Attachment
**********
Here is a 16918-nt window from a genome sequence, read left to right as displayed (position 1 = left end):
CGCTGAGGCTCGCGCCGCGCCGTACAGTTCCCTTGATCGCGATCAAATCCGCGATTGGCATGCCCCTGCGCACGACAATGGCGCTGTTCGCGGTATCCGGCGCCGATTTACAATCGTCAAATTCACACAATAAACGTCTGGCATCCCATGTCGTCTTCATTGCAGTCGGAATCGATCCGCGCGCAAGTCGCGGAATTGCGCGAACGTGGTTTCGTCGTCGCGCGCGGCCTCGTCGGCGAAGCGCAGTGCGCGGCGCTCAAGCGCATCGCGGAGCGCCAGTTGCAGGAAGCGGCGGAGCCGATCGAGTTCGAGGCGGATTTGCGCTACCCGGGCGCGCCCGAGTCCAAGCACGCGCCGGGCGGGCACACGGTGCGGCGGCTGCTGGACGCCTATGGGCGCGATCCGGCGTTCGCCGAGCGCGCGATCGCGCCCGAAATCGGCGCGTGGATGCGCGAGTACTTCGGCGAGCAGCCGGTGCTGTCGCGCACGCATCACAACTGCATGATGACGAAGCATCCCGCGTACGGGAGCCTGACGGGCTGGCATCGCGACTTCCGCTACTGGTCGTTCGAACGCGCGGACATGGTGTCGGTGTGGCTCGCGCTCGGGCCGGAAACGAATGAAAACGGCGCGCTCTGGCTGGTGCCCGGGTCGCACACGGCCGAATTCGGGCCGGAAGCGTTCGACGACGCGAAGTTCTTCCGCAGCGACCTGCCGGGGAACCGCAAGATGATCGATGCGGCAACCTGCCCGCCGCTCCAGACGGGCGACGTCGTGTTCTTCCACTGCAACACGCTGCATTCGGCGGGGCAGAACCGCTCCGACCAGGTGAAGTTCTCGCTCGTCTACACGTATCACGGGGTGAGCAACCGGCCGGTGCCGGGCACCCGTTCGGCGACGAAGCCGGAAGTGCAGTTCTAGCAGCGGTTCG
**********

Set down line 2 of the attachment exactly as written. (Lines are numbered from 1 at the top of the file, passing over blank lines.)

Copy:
CGCTGAGGCTCGCGCCGCGCCGTACAGTTCCCTTGATCGCGATCAAATCCGCGATTGGCATGCCCCTGCGCACGACAATGGCGCTGTTCGCGGTATCCGGCGCCGATTTACAATCGTCAAATTCACACAATAAACGTCTGGCATCCCATGTCGTCTTCATTGCAGTCGGAATCGATCCGCGCGCAAGTCGCGGAATTGCGCGAACGTGGTTTCGTCGTCGCGCGCGGCCTCGTCGGCGAAGCGCAGTGCGCGGCGCTCAAGCGCATCGCGGAGCGCCAGTTGCAGGAAGCGGCGGAGCCGATCGAGTTCGAGGCGGATTTGCGCTACCCGGGCGCGCCCGAGTCCAAGCACGCGCCGGGCGGGCACACGGTGCGGCGGCTGCTGGACGCCTATGGGCGCGATCCGGCGTTCGCCGAGCGCGCGATCGCGCCCGAAATCGGCGCGTGGATGCGCGAGTACTTCGGCGAGCAGCCGGTGCTGTCGCGCACGCATCACAACTGCATGATGACGAAGCATCCCGCGTACGGGAGCCTGACGGGCTGGCATCGCGACTTCCGCTACTGGTCGTTCGAACGCGCGGACATGGTGTCGGTGTGGCTCGCGCTCGGGCCGGAAACGAATGAAAACGGCGCGCTCTGGCTGGTGCCCGGGTCGCACACGGCCGAATTCGGGCCGGAAGCGTTCGACGACGCGAAGTTCTTCCGCAGCGACCTGCCGGGGAACCGCAAGATGATCGATGCGGCAACCTGCCCGCCGCTCCAGACGGGCGACGTCGTGTTCTTCCACTGCAACACGCTGCATTCGGCGGGGCAGAACCGCTCCGACCAGGTGAAGTTCTCGCTCGTCTACACGTATCACGGGGTGAGCAACCGGCCGGTGCCGGGCACCCGTTCGGCGACGAAGCCGGAAGTGCAGTTCTAGCAGCGGTTCG